Tactile Display Corporation

Tactile Display Corporation (TDC) is currently developing a multiple line refreshable Braille display that will eventually emerge into a full-page display.  TDC states that it will introduce “three innovations that will simplify the manufacture and repair of Braille cells and refreshable Braille display products based on them.” They do this by proposing to: replace the current pin with a segmented compressible pin; replace individual actuators with a single sweep bar that moves under the cells, and, replace the design of displays from individual Braille cells to Braille dot modules.  These innovations will reduce the amount of components needed in the construction of the display, increase the reliability of the refresh cycle, make repair much easier, and, greatly reduce the cost of the device. The anticipated cost per Braille pin is expected to be approximately 20-to-25 cents. This is made possible because the multiple pin actuators formerly needed are replaced by a single actuator, a scan bar that resets entire rows of pins at a time (P. Durant, personal communication, December 2, 2007.). 


Only 30% of the working age population with severe visual impairment is currently employed in the United States.  Inadequate technology is a large reason for this small rate of employment. Only 3% of the population that is deemed functionally blind or less use refreshable Braille displays. One reason for this is the displays do not allow sufficient access to information accessible by computer.  A larger reason is the cost of the devices.  Five organizations are currently addressing these issues of ample display area and price through various modes of technology.  Grants and funding resources must be made available to these organizations.  While initial outlay costs may seem high, the end products will result not only in the benefit of those in need, people with visual impairments, but also in increased employment opportunities for these people. A higher employment rate will eventually reduce the need for public assistance funded by taxpayers. Finally, without these innovations, the blind community will continue to lack adequate technology that was deemed mandatory under existing disability law.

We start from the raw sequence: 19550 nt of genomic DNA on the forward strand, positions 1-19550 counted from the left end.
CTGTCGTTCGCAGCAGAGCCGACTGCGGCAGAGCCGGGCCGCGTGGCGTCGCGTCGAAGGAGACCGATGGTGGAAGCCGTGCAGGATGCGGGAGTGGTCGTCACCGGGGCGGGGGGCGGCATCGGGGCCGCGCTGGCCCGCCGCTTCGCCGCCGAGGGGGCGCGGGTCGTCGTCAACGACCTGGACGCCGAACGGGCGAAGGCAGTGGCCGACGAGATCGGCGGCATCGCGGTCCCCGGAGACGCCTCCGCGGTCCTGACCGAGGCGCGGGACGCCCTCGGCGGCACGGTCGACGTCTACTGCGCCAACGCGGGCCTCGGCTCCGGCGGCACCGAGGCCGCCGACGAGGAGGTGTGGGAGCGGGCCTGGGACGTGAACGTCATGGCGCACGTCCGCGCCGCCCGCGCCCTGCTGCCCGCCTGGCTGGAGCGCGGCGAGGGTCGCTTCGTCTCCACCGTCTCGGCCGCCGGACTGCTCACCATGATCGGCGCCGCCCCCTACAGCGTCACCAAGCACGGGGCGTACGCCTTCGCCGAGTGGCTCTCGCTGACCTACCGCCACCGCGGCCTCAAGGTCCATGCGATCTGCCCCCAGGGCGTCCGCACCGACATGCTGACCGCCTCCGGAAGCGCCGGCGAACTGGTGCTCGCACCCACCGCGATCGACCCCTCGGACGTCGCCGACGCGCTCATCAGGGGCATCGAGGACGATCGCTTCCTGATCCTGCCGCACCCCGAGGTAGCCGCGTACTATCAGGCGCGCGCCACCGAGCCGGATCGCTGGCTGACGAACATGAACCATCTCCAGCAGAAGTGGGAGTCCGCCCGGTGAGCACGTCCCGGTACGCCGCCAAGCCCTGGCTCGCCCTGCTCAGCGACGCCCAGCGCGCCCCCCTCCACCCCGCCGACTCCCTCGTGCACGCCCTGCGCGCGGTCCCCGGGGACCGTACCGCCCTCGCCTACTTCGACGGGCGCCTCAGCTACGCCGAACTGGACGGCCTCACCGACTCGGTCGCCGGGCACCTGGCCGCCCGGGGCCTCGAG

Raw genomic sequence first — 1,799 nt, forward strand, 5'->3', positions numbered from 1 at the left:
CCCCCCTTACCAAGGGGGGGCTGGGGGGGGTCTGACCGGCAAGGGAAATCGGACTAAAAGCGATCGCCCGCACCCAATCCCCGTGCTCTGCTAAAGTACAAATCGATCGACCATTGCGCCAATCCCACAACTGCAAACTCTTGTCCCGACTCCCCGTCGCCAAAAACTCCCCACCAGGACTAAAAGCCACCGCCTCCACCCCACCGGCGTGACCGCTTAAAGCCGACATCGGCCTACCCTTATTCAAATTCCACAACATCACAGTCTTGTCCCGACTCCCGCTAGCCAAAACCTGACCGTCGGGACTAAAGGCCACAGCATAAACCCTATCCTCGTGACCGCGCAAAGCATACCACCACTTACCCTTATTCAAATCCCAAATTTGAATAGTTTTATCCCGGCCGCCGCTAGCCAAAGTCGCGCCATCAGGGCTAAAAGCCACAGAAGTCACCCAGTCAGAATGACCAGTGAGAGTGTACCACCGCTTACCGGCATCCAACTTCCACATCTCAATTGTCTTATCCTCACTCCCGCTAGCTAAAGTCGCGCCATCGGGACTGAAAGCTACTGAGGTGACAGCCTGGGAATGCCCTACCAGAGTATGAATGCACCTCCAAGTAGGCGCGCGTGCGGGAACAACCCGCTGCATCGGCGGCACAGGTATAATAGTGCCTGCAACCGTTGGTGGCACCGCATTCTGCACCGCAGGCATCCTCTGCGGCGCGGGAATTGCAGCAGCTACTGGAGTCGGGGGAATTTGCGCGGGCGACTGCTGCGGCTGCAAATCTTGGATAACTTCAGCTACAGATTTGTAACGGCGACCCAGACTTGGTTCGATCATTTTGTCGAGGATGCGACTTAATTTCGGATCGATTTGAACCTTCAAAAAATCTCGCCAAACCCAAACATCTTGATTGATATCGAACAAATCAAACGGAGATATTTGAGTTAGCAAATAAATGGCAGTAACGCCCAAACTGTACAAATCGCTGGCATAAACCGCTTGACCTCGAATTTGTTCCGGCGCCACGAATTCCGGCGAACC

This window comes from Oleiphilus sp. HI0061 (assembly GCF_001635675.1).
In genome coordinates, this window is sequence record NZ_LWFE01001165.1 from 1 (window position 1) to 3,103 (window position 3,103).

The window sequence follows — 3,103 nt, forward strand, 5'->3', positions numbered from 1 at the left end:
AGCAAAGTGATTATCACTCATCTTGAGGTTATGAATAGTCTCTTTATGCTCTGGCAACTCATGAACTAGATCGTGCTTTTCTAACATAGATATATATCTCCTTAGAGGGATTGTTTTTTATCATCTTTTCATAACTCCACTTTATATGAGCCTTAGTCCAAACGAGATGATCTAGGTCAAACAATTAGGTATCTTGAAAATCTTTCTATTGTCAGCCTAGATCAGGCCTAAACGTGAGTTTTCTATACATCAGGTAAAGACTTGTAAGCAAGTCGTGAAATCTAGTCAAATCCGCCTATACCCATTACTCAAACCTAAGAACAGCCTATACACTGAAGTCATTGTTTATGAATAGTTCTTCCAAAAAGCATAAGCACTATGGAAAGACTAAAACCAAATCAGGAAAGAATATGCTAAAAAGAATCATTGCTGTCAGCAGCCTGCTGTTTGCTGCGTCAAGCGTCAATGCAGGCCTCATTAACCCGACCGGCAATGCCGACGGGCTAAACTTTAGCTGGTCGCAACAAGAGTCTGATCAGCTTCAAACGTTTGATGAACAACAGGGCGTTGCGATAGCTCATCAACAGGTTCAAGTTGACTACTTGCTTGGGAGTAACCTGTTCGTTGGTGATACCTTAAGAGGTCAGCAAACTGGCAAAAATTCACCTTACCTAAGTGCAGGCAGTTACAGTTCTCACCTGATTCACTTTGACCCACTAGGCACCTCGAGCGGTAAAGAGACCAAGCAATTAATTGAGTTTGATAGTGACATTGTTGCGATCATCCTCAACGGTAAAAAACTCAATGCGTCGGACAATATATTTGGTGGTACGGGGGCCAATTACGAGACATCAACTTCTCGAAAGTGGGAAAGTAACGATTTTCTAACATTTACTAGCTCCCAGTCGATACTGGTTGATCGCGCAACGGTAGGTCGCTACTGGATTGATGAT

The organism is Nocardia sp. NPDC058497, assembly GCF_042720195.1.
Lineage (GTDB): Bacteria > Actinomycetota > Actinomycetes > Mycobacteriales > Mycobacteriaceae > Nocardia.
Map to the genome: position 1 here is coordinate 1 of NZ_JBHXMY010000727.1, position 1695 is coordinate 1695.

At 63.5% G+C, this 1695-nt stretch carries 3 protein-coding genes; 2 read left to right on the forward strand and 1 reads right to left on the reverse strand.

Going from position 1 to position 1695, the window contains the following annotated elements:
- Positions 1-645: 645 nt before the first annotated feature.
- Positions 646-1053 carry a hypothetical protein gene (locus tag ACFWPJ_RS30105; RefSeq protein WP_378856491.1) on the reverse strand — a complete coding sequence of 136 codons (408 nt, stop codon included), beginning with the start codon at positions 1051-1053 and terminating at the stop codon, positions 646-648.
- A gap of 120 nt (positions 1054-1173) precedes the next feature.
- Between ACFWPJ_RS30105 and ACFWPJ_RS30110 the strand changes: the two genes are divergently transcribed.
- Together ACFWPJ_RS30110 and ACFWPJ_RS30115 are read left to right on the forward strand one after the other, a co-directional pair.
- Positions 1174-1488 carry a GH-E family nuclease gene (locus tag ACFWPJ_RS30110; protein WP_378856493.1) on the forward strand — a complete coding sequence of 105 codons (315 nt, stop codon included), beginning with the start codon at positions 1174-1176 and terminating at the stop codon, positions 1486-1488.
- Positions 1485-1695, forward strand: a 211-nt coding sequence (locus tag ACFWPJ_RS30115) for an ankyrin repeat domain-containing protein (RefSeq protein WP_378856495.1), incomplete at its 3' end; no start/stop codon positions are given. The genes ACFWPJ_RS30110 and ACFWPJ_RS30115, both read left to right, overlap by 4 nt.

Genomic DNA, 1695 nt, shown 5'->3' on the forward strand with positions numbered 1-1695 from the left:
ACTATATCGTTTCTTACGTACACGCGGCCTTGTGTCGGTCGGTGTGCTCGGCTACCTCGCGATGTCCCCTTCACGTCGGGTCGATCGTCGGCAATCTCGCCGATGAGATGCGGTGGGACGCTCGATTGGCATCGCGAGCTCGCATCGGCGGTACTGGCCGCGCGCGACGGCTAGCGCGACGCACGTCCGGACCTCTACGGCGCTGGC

1. Gallagher, J. (2000). 5 year Summary Report (Smith-Kettlewell RERC for Blindness, Visual impairment and Multisensory Loss). San Francisco, CA: Smith-Kettlewell Eye Research Institute.
  2. Hinton, D. Sr. & Connolly, C. (1992) Braille devices and techniques to allow media access. San Diego, CA: Science Applications International Corporation.
  3. Wright State University, Rehabilitation Engineering Department. (n.d.) Braille. Retrieved June 16, 2008, from
  4. Durant, P. (2008, Spring). NIH/NEI Grant Submittal SF524 (R&R). Tactile Display Corp., Fayetteville, GA.
  5. Roberts, J.W., McCrary, V.R. (editor) (2000.); Rotating-Wheel Braille Display Provides Low-Cost Accessibility to Electronic Books, Proceedings of NIST Electronic Book 2000 Conference, USA.
  6. Orbital Research Inc. (n.d.).Braille displays; The solution. Retreived November 5, 2007, from
  7. Smart Technology Ltd., Multiline Tactile Displays. Retrieved April 14, 2008, from


This trend report was funded by The American Printing House for the Blind.

Author Contact Information:

Laurianne Matheson, MS, Doctoral Candidate, University of Louisville, Louisville, KY. Phone (502) 876-8765, EMAIL: